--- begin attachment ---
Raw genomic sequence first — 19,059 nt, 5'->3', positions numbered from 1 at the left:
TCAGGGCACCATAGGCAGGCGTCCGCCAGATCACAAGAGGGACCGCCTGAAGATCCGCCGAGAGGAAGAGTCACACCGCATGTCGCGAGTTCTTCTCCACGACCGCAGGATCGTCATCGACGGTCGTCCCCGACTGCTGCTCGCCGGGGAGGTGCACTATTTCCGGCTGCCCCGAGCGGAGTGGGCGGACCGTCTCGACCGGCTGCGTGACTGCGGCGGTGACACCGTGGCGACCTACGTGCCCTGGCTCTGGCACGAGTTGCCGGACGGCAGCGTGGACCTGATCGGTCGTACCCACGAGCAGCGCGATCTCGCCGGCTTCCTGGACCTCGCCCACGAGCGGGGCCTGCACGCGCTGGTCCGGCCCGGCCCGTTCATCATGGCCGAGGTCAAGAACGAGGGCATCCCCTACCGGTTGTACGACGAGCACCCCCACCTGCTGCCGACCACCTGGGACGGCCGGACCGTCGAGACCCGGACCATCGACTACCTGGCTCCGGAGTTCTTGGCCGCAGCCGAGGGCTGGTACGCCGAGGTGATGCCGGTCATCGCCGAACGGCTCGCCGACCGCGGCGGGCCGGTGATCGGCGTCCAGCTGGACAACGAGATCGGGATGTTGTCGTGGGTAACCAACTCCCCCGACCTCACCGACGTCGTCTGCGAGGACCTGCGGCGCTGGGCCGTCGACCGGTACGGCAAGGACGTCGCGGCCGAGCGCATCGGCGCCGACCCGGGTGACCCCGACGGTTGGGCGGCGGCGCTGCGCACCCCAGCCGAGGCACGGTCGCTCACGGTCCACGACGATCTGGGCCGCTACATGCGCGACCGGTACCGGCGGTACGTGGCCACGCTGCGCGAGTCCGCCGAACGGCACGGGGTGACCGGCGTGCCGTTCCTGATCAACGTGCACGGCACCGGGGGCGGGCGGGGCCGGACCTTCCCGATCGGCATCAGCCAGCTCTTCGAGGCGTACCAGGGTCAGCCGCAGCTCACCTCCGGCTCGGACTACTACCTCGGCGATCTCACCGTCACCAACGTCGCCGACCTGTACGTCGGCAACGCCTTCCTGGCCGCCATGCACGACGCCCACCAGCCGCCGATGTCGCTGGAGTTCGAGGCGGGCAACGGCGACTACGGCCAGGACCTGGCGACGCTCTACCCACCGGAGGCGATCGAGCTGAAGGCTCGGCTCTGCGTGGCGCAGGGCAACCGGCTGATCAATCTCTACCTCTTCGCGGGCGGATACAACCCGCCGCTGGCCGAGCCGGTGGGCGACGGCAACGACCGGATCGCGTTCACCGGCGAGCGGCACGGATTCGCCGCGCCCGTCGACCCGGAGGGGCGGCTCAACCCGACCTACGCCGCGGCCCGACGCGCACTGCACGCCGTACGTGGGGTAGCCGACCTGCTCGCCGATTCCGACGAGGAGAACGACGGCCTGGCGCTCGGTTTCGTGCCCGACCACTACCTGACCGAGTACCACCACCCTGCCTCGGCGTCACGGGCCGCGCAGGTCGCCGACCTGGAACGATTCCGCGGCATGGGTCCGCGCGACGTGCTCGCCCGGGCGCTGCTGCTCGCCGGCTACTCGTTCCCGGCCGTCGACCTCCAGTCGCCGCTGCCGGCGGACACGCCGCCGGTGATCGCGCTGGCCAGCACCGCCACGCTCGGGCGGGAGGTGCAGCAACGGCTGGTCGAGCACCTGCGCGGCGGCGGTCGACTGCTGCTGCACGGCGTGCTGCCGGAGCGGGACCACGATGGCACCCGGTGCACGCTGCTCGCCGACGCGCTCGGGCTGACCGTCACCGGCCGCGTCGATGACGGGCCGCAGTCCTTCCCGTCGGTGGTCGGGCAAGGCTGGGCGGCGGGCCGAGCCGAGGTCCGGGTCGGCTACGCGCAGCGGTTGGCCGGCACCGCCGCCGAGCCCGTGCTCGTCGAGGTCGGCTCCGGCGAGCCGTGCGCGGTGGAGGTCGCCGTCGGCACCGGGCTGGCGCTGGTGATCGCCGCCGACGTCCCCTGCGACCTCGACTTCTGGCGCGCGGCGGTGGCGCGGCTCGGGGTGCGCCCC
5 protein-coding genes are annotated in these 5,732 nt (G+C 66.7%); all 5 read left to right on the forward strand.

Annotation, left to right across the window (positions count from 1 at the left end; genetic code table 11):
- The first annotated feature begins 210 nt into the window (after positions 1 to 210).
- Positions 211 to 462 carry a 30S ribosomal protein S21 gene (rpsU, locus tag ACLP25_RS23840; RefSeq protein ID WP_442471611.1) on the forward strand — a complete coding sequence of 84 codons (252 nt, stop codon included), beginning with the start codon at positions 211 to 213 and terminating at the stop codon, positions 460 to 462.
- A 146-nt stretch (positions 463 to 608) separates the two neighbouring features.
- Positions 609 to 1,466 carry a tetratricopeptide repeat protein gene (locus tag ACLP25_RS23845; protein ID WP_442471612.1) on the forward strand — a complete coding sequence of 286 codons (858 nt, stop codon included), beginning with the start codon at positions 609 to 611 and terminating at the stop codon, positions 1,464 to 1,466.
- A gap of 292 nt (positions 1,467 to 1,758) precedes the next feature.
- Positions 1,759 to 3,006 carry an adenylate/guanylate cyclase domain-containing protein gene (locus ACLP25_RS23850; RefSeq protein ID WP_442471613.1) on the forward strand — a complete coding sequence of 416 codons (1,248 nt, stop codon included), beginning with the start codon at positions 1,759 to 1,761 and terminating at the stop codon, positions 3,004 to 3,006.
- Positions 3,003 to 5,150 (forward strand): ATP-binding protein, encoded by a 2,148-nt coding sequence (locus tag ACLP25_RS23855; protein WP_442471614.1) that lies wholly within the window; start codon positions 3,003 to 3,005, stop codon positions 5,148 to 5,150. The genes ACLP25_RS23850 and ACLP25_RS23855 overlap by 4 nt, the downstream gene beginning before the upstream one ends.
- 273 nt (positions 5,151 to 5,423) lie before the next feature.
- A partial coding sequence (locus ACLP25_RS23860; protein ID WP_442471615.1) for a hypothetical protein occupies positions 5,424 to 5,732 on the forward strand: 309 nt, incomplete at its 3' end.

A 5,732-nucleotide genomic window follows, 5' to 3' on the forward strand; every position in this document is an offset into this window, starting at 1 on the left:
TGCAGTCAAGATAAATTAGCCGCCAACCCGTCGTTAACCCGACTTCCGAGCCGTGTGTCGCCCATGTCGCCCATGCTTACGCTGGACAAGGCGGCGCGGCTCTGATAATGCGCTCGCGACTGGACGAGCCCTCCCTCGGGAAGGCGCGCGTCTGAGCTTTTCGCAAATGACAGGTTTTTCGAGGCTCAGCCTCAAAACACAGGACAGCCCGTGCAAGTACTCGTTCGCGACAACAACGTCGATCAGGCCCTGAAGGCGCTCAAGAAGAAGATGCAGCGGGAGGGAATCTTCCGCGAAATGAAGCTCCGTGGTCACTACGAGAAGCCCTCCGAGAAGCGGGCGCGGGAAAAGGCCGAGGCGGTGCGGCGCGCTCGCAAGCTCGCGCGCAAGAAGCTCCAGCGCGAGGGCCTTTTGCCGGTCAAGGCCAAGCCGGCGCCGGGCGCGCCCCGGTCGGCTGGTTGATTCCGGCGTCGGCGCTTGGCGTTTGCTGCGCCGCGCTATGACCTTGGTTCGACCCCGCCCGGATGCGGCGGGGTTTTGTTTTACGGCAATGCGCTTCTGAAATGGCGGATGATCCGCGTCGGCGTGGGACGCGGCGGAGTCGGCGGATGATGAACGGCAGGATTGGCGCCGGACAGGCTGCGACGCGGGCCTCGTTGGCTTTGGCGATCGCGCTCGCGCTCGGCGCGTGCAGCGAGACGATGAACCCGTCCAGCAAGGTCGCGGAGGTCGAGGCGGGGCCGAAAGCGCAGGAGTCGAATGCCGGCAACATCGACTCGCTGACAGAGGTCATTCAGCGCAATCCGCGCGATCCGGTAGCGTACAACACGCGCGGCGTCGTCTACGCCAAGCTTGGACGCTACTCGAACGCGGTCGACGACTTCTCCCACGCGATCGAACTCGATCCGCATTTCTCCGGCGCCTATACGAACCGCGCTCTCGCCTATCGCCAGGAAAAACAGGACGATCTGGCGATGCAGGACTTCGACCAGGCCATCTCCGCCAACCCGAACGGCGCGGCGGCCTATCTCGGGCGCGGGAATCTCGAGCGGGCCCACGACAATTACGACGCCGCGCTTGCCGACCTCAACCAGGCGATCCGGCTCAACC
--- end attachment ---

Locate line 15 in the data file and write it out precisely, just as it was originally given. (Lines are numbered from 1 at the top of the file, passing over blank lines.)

TGCAGTCAAGATAAATTAGCCGCCAACCCGTCGTTAACCCGACTTCCGAGCCGTGTGTCGCCCATGTCGCCCATGCTTACGCTGGACAAGGCGGCGCGGCTCTGATAATGCGCTCGCGACTGGACGAGCCCTCCCTCGGGAAGGCGCGCGTCTGAGCTTTTCGCAAATGACAGGTTTTTCGAGGCTCAGCCTCAAAACACAGGACAGCCCGTGCAAGTACTCGTTCGCGACAACAACGTCGATCAGGCCCTGAAGGCGCTCAAGAAGAAGATGCAGCGGGAGGGAATCTTCCGCGAAATGAAGCTCCGTGGTCACTACGAGAAGCCCTCCGAGAAGCGGGCGCGGGAAAAGGCCGAGGCGGTGCGGCGCGCTCGCAAGCTCGCGCGCAAGAAGCTCCAGCGCGAGGGCCTTTTGCCGGTCAAGGCCAAGCCGGCGCCGGGCGCGCCCCGGTCGGCTGGTTGATTCCGGCGTCGGCGCTTGGCGTTTGCTGCGCCGCGCTATGACCTTGGTTCGACCCCGCCCGGATGCGGCGGGGTTTTGTTTTACGGCAATGCGCTTCTGAAATGGCGGATGATCCGCGTCGGCGTGGGACGCGGCGGAGTCGGCGGATGATGAACGGCAGGATTGGCGCCGGACAGGCTGCGACGCGGGCCTCGTTGGCTTTGGCGATCGCGCTCGCGCTCGGCGCGTGCAGCGAGACGATGAACCCGTCCAGCAAGGTCGCGGAGGTCGAGGCGGGGCCGAAAGCGCAGGAGTCGAATGCCGGCAACATCGACTCGCTGACAGAGGTCATTCAGCGCAATCCGCGCGATCCGGTAGCGTACAACACGCGCGGCGTCGTCTACGCCAAGCTTGGACGCTACTCGAACGCGGTCGACGACTTCTCCCACGCGATCGAACTCGATCCGCATTTCTCCGGCGCCTATACGAACCGCGCTCTCGCCTATCGCCAGGAAAAACAGGACGATCTGGCGATGCAGGACTTCGACCAGGCCATCTCCGCCAACCCGAACGGCGCGGCGGCCTATCTCGGGCGCGGGAATCTCGAGCGGGCCCACGACAATTACGACGCCGCGCTTGCCGACCTCAACCAGGCGATCCGGCTCAACC